French President Emmanuel Macron and German Chancellor Angela Merkel during a news conference at the G-20 summit in Osaka, Japan, in June.
Franco-German Rift Clouds EU’s Future
| le 29 November 2019
Some of President Emmanuel Macron’s ambitions for bloc sit poorly with Chancellor Angela Merkel
BRUSSELS—A growing rift between Paris and Berlin threatens the Franco-German engine that has powered many of Europe’s biggest projects.
French President Emmanuel Macron advocates bold plans centered on positioning the European Union as a force between the U.S. and China. But his disruptive style and grand ambitions have irked Germany, the biggest contributor to EU funding, and in particular its leader, Chancellor Angela Merkel.
That discord across the Rhine could hamper efforts of the EU’s incoming leadership, which takes office on Dec. 1, to push far-reaching plans—many of them in line with Mr. Macron’s proposals—on climate change, technology, defense and the bloc’s finances.
“We don’t need to turn the existing order upside down,” Ms. Merkel told a rally in Croatia recently, in reference to Mr. Macron’s earlier description of the North Atlantic Treaty Organization as “brain-dead.”
German reaction to other EU initiatives championed by the French president has ranged from indifference and muted support to hostility.
In October, Ms. Merkel pledged to back Mr. Macron’s push to halve greenhouse-gas emissions in Europe by 2030 and eliminate them altogether by 2050, following months of quarrels within her coalition over how far to push climate policies. But her position lacks the support of conservative cabinet members who say the plan would disproportionately hurt heavily industrialized Germany.
Meanwhile, many Germans—not just politicians—oppose French proposals to tighten EU economic integration, fearing Germany will foot the bill.
Even on issues where the two leaders broadly agree, differences complicate cooperation. Both say Europe must assert itself more against tech giants based in the U.S. and China, in an approach known as digital sovereignty.
But Ms. Merkel favors allowing China’s Huawei to bid for her country’s 5G networks. Mr. Macron wants tighter restrictions, recently telling the Economist that European inaction would mean that “in 10 years’ time, no one will be able to guarantee the technological soundness of your cybersystems, no one will be able to guarantee who processes the data, and how, of citizens or companies.”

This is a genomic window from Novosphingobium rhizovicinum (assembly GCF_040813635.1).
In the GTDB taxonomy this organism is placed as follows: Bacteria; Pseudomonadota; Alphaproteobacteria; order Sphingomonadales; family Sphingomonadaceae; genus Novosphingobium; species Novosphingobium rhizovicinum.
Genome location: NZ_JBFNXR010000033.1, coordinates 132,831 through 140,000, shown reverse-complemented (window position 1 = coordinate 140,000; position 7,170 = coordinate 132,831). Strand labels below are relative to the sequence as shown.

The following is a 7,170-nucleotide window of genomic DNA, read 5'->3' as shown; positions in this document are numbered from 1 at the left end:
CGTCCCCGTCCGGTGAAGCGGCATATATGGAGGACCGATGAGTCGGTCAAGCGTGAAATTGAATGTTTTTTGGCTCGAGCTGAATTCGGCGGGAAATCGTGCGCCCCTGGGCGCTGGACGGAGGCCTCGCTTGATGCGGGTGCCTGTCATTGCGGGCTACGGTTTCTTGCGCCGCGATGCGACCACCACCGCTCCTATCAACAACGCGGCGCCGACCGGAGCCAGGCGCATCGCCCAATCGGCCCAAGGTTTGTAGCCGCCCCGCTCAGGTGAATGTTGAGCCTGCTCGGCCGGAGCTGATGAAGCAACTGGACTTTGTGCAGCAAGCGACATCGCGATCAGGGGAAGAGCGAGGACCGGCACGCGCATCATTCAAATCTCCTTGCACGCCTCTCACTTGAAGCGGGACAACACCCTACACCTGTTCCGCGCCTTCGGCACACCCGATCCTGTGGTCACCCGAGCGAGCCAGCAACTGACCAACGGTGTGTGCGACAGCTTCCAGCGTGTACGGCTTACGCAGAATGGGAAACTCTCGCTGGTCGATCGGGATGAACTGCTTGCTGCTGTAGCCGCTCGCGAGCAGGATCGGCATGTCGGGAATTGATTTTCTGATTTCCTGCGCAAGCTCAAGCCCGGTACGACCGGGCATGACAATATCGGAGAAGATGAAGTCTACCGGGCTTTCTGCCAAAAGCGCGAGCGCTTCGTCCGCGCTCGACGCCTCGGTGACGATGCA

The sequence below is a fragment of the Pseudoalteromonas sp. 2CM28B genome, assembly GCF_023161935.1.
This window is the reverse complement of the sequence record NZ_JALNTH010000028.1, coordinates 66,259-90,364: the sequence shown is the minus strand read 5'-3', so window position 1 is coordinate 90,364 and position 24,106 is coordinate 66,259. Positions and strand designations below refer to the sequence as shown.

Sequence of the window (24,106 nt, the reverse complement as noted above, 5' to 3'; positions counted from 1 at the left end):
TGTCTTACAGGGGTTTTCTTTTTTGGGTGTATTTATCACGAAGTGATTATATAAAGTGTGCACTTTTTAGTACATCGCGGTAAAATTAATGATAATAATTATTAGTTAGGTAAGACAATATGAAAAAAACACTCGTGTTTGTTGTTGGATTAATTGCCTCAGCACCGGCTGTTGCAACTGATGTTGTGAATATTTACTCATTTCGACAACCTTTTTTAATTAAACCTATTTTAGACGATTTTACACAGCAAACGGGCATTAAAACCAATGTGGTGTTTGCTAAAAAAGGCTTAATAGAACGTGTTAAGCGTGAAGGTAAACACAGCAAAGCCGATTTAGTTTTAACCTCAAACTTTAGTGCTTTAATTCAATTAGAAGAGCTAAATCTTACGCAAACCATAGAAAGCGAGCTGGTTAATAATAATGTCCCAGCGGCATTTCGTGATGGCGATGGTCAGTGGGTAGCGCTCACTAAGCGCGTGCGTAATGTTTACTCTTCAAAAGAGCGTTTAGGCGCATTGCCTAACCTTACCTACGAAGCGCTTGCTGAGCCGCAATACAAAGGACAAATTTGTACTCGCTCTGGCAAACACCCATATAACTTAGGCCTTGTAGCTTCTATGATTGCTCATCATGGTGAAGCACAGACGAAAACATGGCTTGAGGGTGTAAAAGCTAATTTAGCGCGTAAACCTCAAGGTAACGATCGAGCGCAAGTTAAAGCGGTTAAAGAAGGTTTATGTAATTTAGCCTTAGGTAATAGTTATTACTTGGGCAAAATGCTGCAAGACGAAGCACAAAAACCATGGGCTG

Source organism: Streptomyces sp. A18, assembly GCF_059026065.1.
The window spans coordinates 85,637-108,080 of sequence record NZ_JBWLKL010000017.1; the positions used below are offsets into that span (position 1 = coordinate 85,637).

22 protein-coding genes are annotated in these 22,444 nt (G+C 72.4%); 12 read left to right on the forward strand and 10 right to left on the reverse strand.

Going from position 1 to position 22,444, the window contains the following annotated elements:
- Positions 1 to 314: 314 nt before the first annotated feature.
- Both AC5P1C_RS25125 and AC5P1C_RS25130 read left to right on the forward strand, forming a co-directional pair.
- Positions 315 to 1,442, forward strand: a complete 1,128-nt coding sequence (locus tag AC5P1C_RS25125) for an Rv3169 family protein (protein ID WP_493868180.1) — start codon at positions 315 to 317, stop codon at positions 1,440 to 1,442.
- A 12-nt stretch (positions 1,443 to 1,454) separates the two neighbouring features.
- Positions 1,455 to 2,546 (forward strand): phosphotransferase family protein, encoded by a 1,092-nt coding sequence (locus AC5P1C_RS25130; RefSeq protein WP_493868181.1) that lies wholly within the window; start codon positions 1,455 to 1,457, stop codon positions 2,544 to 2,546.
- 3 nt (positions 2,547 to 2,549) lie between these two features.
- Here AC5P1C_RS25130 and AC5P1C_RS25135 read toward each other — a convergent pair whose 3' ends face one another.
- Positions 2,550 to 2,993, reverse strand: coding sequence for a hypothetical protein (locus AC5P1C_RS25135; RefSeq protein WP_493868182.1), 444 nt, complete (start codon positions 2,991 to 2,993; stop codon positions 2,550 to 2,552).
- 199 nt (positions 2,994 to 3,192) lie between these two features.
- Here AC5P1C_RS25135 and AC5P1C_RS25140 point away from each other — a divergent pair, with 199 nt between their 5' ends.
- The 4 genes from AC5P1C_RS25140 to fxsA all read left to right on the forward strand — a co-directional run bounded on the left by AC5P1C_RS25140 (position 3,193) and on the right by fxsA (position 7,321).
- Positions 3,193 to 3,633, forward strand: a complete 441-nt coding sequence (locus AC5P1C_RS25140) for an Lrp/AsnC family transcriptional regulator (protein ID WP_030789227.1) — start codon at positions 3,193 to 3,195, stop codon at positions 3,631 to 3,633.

Personal animosity between the two leaders further complicates matters, European officials say.
“They never got along well, but now it’s particularly bad,” said a senior EU official who has participated in meetings alongside the two leaders. The two reportedly clashed at the EU summit in October over the bloc’s enlargement plans.
The U.K.’s imminent exit from the EU exacerbates such Franco-German friction, which has surfaced in different contexts throughout the decadeslong history of the bloc. “The U.K. was balancing them out, but now they’re on their own to shout at each other,” the official said.
European defense is an area where the two might seem to agree, but don’t.
Like Mr. Macron, Ms. Merkel supports greater Franco-German defense cooperation and developing an EU fund to pay for joint purchases of military equipment. But she doesn’t question NATO’s utility, as Mr. Macron does. Mr. Macron has said Europe should rethink its enlargement policy and streamline rules governing the bloc before adding members. Ms. Merkel says that unless nations in the Balkans are given hopes of joining the bloc, conflicts there might resume, strengthening the hand of Russia and other foreign powers in a region near the center of Europe.